What's the Difference between Fiberboard and Particleboard?
Medium-density fiberboard (MDF) is an engineered wood product formed by breaking down softwood into wood fibers, often in a defibrator, combining it with wax and a resin binder, and forming panels by applying high temperature and pressure. It is made up of separated fibers (not wood veneers), but can be used as a building material similar in application to plywood. It is much more dense than normal particle board.
MDF has many advantages over plank wood, particleboard or high density fiberboard. It's very smooth because the wood fibers used in its manufacture are uniform and fine. This makes it have low "tear out," which means that when sawed, the end has a smooth cut instead of a jagged edge. This also means that a coat of primer and a couple of coats of paint take well, leaving an attractive, finished surface unlike other composite wood products. MDF also has a mild reaction to moisture, meaning it won't warp or swell in high-humidity applications like a bathroom cabinet.
Builders often use MDF in furniture, shelving, laminate flooring, decorative molding and doors. They value MDF for its heat and sound insular qualities. Also, it can be nailed, glued, screwed, stapled or attached with dowels, making it as resourceful as plank wood. Usually, people working with MDF use a carbide saw fitted with a vacuum to reduce the amount of airborne dust. Since MDF is strengthened with resin containing formaldehyde, those at exposure try to reduce their risk of inhalation, or use special MDF with lower formaldehyde levels.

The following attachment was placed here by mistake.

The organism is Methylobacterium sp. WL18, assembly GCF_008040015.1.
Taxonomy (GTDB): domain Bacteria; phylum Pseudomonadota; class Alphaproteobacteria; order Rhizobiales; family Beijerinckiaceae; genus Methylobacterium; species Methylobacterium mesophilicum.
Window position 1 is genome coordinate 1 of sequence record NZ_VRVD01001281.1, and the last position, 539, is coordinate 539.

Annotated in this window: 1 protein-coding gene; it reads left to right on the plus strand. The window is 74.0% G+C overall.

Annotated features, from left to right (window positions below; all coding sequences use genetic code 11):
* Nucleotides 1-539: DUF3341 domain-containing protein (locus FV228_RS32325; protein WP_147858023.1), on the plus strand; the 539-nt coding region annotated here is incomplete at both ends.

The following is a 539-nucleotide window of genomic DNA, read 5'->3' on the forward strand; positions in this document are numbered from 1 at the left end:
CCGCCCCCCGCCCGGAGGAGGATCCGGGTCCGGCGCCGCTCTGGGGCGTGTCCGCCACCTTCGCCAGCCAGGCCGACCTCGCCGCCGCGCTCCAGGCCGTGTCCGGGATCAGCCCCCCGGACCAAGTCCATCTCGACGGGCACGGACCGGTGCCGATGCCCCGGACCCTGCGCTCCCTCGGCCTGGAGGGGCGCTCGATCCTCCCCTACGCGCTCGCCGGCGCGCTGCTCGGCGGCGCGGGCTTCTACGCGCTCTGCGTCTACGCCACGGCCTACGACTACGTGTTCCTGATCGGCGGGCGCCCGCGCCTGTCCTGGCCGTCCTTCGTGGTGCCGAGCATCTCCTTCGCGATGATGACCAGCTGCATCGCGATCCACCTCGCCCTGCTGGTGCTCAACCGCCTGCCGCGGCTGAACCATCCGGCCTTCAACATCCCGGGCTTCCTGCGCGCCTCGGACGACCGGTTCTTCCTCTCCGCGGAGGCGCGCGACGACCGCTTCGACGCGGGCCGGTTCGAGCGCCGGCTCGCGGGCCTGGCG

Reconstituted, engineered wood products like MDF are often covered in a veneer or laminate. These thin layers of vinyl or real wood disguise the MDF, especially along visible edges. Some people prefer using MDF over regular lumber because it has a lower impact on the environment. MDF is solely made from waste products, the leftover scraps that would otherwise be dumped in a landfill. This attraction has helped it gain popularity among homeowners.
Particleboard, (or chipboard in the UK, Australia and some other countries) is an engineered wood product manufactured from wood particles, such as wood chips, sawmill shavings, or even saw dust, and a synthetic resin or other suitable binder, which is pressed and extruded.
Particleboard is a type of fiberboard, but it is comprised of bigger pieces of wood than medium-density fiberboard and hardboard.
Particleboard is less expensive, denser and more uniform than the usual wood and plywood and is substituted for them when appearance and durability are less important than cost. However, particleboard can be made more attractive by painting or the use of wood veneers that are glued onto surfaces that will be visible. Though it is denser than conventional wood, it is the lightest and weakest type of fiberboard, except for insulation board. Medium-density fiberboard and hardboard, also called high-density fiberboard, are stronger and denser than particleboard.
A major disadvantage of particleboard is that it is very prone to expansion and discoloration due to moisture, particularly when it is not covered with paint or another sealer. Therefore, it is rarely used outdoors or places that have high levels of moisture, with the exception of some bathrooms, kitchens and laundries, where it is commonly used as an underlayment beneath a continuous sheet of vinyl floor covering.